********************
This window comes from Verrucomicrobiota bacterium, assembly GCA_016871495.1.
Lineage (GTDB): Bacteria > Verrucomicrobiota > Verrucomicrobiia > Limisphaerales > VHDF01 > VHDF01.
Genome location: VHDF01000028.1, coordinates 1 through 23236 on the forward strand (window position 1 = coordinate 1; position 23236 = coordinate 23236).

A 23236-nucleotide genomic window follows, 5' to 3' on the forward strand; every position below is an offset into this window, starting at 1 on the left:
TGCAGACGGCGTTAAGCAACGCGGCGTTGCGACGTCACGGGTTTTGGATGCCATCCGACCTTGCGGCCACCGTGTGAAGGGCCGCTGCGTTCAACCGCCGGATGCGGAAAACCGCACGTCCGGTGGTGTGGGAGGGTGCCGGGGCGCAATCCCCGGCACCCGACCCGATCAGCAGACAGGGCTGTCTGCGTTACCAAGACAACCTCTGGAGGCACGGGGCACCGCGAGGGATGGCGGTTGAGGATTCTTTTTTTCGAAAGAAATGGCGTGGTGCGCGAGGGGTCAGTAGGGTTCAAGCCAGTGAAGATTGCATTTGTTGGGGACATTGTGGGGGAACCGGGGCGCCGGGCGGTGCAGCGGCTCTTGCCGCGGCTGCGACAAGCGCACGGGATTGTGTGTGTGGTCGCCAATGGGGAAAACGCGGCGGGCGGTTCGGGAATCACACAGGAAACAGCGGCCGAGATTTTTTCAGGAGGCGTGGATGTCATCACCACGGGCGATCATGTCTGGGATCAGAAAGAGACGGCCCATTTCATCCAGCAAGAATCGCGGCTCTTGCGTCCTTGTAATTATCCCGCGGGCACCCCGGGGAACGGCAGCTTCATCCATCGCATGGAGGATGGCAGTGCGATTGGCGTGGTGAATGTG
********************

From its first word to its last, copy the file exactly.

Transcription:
This window comes from Verrucomicrobiota bacterium, assembly GCA_016871495.1.
Lineage (GTDB): Bacteria > Verrucomicrobiota > Verrucomicrobiia > Limisphaerales > VHDF01 > VHDF01.
Genome location: VHDF01000028.1, coordinates 1 through 23236 on the forward strand (window position 1 = coordinate 1; position 23236 = coordinate 23236).

A 23236-nucleotide genomic window follows, 5' to 3' on the forward strand; every position below is an offset into this window, starting at 1 on the left:
TGCAGACGGCGTTAAGCAACGCGGCGTTGCGACGTCACGGGTTTTGGATGCCATCCGACCTTGCGGCCACCGTGTGAAGGGCCGCTGCGTTCAACCGCCGGATGCGGAAAACCGCACGTCCGGTGGTGTGGGAGGGTGCCGGGGCGCAATCCCCGGCACCCGACCCGATCAGCAGACAGGGCTGTCTGCGTTACCAAGACAACCTCTGGAGGCACGGGGCACCGCGAGGGATGGCGGTTGAGGATTCTTTTTTTCGAAAGAAATGGCGTGGTGCGCGAGGGGTCAGTAGGGTTCAAGCCAGTGAAGATTGCATTTGTTGGGGACATTGTGGGGGAACCGGGGCGCCGGGCGGTGCAGCGGCTCTTGCCGCGGCTGCGACAAGCGCACGGGATTGTGTGTGTGGTCGCCAATGGGGAAAACGCGGCGGGCGGTTCGGGAATCACACAGGAAACAGCGGCCGAGATTTTTTCAGGAGGCGTGGATGTCATCACCACGGGCGATCATGTCTGGGATCAGAAAGAGACGGCCCATTTCATCCAGCAAGAATCGCGGCTCTTGCGTCCTTGTAATTATCCCGCGGGCACCCCGGGGAACGGCAGCTTCATCCATCGCATGGAGGATGGCAGTGCGATTGGCGTGGTGAATGTG